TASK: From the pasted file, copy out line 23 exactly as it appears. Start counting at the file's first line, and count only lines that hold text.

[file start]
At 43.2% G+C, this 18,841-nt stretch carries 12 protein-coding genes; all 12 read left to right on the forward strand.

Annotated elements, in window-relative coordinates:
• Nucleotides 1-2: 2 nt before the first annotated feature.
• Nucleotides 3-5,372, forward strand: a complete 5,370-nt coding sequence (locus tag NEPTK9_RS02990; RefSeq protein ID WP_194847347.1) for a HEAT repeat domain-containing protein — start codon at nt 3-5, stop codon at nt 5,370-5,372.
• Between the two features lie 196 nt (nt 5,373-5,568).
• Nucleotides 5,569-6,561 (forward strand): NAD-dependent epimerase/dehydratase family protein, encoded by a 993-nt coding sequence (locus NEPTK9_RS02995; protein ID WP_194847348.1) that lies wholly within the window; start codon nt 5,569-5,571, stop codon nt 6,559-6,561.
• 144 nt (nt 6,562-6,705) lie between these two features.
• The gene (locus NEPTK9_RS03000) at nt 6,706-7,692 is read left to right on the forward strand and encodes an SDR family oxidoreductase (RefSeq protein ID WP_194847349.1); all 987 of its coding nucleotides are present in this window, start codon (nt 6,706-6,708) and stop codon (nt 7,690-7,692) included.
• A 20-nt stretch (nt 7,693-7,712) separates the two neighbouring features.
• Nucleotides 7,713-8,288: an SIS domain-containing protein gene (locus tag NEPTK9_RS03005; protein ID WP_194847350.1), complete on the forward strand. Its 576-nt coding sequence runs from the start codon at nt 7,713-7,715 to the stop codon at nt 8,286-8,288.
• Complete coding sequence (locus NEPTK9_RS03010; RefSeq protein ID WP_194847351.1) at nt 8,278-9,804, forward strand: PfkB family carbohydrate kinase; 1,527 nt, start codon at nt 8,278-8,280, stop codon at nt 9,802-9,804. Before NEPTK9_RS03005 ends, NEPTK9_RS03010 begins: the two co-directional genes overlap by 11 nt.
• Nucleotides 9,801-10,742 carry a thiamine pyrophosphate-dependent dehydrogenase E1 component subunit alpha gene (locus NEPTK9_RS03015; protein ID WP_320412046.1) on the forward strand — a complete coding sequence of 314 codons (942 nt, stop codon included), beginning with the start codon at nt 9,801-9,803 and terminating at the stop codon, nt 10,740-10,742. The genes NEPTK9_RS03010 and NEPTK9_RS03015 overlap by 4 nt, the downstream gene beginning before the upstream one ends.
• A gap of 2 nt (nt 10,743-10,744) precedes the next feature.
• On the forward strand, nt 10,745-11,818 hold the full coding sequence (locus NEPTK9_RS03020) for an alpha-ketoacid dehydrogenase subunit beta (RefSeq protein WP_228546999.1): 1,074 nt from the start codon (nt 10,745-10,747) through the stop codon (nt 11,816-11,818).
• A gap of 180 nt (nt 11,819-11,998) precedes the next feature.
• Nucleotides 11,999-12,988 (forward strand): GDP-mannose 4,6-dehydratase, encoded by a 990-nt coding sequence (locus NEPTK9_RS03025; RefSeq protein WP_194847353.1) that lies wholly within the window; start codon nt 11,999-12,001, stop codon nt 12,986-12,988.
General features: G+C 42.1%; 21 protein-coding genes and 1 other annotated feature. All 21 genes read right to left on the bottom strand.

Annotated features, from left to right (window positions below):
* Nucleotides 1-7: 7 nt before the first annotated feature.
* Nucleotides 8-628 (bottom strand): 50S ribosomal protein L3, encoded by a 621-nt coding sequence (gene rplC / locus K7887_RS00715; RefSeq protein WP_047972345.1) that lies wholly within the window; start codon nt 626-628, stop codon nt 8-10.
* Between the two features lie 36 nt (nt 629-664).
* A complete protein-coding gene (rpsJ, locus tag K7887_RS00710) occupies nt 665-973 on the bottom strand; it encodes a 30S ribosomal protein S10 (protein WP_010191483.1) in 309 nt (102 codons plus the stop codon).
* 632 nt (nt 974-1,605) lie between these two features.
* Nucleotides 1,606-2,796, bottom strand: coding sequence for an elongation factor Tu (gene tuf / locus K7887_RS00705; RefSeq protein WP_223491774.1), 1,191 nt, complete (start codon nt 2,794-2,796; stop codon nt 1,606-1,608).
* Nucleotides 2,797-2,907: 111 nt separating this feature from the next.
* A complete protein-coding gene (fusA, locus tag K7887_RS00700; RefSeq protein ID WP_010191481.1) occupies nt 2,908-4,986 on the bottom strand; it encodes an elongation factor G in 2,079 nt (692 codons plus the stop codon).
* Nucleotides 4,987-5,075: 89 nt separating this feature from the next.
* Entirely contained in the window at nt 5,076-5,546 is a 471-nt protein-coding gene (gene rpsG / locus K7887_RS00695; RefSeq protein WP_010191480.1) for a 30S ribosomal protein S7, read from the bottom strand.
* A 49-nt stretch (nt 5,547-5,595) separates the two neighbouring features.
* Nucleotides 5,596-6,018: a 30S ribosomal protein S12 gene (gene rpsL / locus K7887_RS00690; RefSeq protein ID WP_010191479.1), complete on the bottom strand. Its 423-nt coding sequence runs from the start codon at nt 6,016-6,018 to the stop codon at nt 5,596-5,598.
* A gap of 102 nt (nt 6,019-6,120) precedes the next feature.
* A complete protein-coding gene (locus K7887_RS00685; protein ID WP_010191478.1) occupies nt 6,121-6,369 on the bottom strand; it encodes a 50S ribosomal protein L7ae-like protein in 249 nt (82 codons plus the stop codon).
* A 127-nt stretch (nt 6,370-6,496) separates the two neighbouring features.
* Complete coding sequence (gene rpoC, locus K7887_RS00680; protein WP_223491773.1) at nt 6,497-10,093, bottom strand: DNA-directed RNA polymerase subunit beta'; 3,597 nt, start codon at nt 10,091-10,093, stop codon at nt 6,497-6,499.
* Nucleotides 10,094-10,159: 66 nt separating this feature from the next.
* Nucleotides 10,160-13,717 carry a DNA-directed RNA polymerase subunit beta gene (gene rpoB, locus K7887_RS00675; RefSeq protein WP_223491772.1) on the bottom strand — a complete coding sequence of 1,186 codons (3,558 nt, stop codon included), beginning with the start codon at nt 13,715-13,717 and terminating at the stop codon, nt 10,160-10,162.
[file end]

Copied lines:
* 632 nt (nt 974-1,605) lie between these two features.